You may want to exit your mobile phone contract early for any one of a number of reasons. Perhaps you've had a change of circumstances, and the monthly payments are now too steep. Maybe you're paying through the nose for a lower grade handset because your original phone was damaged and you didn't have insurance. Or it might simply be that you fancy the latest smartphone release, but it's not yet time to upgrade.
Whatever the reason, it can be extremely tricky to get yourself out of your contract without paying an extortionate early termination fee. When you take out a phone contract you're not only paying your monthly line rental fee, but also covering the cost of the phone itself - so if you try to exit the contract early, the network provider may be losing revenue.
Luckily we've got a few tricks and tips up our sleeve that might help you out.
Check the small print
The first step to take is to go through your original contract with a fine-tooth comb. Look for any loopholes that may give you a quick and easy out.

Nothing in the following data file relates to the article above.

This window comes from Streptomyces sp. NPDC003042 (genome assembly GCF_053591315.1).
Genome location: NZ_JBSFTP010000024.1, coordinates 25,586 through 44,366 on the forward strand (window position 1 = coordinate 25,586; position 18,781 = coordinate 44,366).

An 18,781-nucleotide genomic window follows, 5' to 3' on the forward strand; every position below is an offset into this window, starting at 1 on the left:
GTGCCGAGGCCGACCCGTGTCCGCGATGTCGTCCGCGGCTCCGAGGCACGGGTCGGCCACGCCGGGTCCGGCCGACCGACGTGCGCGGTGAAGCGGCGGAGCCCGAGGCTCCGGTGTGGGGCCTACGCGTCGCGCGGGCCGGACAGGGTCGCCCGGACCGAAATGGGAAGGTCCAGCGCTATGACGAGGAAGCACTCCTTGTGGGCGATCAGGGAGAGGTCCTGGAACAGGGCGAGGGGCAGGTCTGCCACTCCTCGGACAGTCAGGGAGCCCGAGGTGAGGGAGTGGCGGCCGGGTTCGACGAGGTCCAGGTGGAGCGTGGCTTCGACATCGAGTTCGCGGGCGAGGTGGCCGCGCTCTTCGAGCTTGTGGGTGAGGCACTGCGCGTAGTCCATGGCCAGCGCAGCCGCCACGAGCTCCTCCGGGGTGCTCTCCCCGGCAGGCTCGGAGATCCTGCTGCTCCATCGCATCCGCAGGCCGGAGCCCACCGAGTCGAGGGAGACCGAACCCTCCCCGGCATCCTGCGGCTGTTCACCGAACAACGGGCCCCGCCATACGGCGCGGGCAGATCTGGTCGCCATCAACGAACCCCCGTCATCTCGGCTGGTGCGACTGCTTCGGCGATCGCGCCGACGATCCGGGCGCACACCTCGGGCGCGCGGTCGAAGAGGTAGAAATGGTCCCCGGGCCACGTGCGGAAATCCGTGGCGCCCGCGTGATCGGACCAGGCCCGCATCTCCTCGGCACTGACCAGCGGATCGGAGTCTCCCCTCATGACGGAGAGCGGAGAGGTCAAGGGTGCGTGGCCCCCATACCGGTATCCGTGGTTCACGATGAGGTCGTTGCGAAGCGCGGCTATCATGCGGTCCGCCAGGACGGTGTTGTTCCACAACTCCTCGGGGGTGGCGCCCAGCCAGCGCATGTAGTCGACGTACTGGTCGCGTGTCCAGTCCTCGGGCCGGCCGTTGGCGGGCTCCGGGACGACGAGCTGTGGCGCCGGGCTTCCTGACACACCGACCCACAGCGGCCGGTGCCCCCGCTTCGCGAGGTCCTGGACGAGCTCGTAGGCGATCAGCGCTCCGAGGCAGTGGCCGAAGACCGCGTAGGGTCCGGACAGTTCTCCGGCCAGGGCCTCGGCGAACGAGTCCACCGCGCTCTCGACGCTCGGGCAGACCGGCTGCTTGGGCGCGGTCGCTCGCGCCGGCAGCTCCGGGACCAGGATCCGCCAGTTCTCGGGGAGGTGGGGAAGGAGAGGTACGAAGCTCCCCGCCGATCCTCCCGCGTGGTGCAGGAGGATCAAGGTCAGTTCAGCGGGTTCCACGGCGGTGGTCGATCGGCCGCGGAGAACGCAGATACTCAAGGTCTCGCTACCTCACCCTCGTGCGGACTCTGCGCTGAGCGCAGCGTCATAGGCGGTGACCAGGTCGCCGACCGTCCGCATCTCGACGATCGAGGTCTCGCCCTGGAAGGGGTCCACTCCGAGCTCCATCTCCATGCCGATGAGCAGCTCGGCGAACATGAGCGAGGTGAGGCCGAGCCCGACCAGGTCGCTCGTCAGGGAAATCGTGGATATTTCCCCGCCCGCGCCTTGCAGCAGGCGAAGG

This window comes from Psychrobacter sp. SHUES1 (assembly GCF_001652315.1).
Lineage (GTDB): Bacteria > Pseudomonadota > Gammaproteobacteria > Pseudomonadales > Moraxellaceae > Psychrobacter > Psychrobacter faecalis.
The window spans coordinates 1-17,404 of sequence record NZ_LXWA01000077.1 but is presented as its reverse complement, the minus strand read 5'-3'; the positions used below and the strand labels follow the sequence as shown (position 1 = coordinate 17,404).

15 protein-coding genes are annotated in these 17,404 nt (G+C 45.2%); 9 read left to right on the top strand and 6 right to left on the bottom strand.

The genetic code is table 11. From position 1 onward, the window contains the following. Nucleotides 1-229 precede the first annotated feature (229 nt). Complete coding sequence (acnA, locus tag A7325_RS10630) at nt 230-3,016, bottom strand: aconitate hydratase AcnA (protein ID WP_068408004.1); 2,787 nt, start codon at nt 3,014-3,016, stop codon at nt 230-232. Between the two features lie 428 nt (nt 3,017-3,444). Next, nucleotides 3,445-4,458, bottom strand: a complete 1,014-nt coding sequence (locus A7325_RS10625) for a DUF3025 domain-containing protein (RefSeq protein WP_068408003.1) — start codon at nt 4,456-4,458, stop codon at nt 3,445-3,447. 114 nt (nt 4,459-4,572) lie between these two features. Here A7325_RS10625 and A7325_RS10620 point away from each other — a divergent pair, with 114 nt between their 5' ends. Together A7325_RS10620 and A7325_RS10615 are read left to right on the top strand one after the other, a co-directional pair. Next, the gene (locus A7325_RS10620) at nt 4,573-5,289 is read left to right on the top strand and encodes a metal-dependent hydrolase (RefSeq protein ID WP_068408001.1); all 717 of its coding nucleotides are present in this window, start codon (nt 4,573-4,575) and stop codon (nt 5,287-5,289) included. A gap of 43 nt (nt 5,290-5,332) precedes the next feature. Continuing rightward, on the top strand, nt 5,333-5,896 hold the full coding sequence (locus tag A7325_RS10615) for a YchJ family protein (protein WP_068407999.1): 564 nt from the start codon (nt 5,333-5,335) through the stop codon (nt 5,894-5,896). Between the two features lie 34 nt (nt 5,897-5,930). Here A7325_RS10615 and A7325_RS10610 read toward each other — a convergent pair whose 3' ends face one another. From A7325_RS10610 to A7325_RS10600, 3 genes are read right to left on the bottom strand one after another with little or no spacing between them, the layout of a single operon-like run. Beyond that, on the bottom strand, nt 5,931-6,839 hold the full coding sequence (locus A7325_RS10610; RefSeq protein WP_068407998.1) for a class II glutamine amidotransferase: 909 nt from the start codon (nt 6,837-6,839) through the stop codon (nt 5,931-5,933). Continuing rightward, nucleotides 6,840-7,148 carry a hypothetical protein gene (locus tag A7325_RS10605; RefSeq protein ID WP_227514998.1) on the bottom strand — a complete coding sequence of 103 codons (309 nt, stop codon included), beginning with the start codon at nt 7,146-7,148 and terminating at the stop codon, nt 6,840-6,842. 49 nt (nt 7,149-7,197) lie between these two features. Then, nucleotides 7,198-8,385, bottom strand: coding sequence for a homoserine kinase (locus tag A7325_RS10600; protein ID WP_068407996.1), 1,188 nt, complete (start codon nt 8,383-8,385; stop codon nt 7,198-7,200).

Failing that, make sure that your network provider hasn't breached their end of the contract in any way. Plenty of providers will make percentage changes on interest and payments, but they must adhere to strict guidelines when doing this - make sure that you're not having the wool pulled over your eyes.
If you suspect that you're paying more for no particular reason, this could be your way of escaping your contract.
Look for help from another provider
If the above doesn't work, and if you haven't got long left on your contract, why not look for help from a competing network provider? If you explain to them that you want to move over to their company, they may offer to pay off your early termination fee in exchange for your ongoing business.
Once upon a time this was a rather common occurrence; however, in more recent years it has become a little rarer. You never know though - it's always worth a try.
Go off the grid
If all else fails, go off the grid. You're going to need a really good reason to want to leave your contract - but if you can find an area where your network coverage is poor or non-existent, then that's where you need to be!
You don't have to necessarily up sticks and move business premises, or house - but your network provider is obliged to give you consistently good telephone service, and if they can't reliably provide that then you may have a strong case for breaking your contract.
We wish you the very best of luck in trying to find a way out of an inconvenient smartphone contract, and if you do rest assured that there are plenty of affordable and suitable new contracts with reputable traders out there.
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